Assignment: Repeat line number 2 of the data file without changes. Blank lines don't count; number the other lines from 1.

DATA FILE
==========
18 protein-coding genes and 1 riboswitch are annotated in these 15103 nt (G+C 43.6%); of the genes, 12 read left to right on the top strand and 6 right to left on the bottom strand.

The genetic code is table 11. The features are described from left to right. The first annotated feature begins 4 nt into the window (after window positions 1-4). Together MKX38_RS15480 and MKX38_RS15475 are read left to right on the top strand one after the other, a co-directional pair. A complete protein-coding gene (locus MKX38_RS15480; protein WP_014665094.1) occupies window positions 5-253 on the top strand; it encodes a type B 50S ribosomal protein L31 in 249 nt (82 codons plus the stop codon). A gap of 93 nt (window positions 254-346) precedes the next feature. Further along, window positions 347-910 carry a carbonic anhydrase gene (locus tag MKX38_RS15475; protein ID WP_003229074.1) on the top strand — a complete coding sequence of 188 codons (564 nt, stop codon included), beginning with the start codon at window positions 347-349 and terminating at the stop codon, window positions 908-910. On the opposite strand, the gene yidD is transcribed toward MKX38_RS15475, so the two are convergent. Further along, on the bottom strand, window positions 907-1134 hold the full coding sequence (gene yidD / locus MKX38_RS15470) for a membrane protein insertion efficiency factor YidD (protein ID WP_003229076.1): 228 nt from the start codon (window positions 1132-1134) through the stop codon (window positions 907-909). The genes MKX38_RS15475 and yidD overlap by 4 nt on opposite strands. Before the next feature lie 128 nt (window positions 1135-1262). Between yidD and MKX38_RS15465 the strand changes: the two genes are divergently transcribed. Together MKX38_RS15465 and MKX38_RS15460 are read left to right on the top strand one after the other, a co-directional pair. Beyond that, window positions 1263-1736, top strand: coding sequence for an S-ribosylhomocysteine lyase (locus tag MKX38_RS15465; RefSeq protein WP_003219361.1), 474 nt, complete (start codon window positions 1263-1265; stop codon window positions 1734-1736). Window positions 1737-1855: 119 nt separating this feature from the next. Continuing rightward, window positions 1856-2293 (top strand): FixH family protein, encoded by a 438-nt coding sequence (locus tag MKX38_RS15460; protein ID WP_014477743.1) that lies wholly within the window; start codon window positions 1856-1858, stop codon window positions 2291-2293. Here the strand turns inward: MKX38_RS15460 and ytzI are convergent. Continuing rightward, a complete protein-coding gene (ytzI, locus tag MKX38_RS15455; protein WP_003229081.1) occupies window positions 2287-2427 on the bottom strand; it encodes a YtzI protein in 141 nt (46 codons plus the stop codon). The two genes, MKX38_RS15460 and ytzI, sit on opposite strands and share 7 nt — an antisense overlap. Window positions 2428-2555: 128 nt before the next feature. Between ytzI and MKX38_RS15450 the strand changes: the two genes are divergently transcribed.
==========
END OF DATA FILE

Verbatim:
The genetic code is table 11. The features are described from left to right. The first annotated feature begins 4 nt into the window (after window positions 1-4). Together MKX38_RS15480 and MKX38_RS15475 are read left to right on the top strand one after the other, a co-directional pair. A complete protein-coding gene (locus MKX38_RS15480; protein WP_014665094.1) occupies window positions 5-253 on the top strand; it encodes a type B 50S ribosomal protein L31 in 249 nt (82 codons plus the stop codon). A gap of 93 nt (window positions 254-346) precedes the next feature. Further along, window positions 347-910 carry a carbonic anhydrase gene (locus tag MKX38_RS15475; protein ID WP_003229074.1) on the top strand — a complete coding sequence of 188 codons (564 nt, stop codon included), beginning with the start codon at window positions 347-349 and terminating at the stop codon, window positions 908-910. On the opposite strand, the gene yidD is transcribed toward MKX38_RS15475, so the two are convergent. Further along, on the bottom strand, window positions 907-1134 hold the full coding sequence (gene yidD / locus MKX38_RS15470) for a membrane protein insertion efficiency factor YidD (protein ID WP_003229076.1): 228 nt from the start codon (window positions 1132-1134) through the stop codon (window positions 907-909). The genes MKX38_RS15475 and yidD overlap by 4 nt on opposite strands. Before the next feature lie 128 nt (window positions 1135-1262). Between yidD and MKX38_RS15465 the strand changes: the two genes are divergently transcribed. Together MKX38_RS15465 and MKX38_RS15460 are read left to right on the top strand one after the other, a co-directional pair. Beyond that, window positions 1263-1736, top strand: coding sequence for an S-ribosylhomocysteine lyase (locus tag MKX38_RS15465; RefSeq protein WP_003219361.1), 474 nt, complete (start codon window positions 1263-1265; stop codon window positions 1734-1736). Window positions 1737-1855: 119 nt separating this feature from the next. Continuing rightward, window positions 1856-2293 (top strand): FixH family protein, encoded by a 438-nt coding sequence (locus tag MKX38_RS15460; protein ID WP_014477743.1) that lies wholly within the window; start codon window positions 1856-1858, stop codon window positions 2291-2293. Here the strand turns inward: MKX38_RS15460 and ytzI are convergent. Continuing rightward, a complete protein-coding gene (ytzI, locus tag MKX38_RS15455; protein WP_003229081.1) occupies window positions 2287-2427 on the bottom strand; it encodes a YtzI protein in 141 nt (46 codons plus the stop codon). The two genes, MKX38_RS15460 and ytzI, sit on opposite strands and share 7 nt — an antisense overlap. Window positions 2428-2555: 128 nt before the next feature. Between ytzI and MKX38_RS15450 the strand changes: the two genes are divergently transcribed.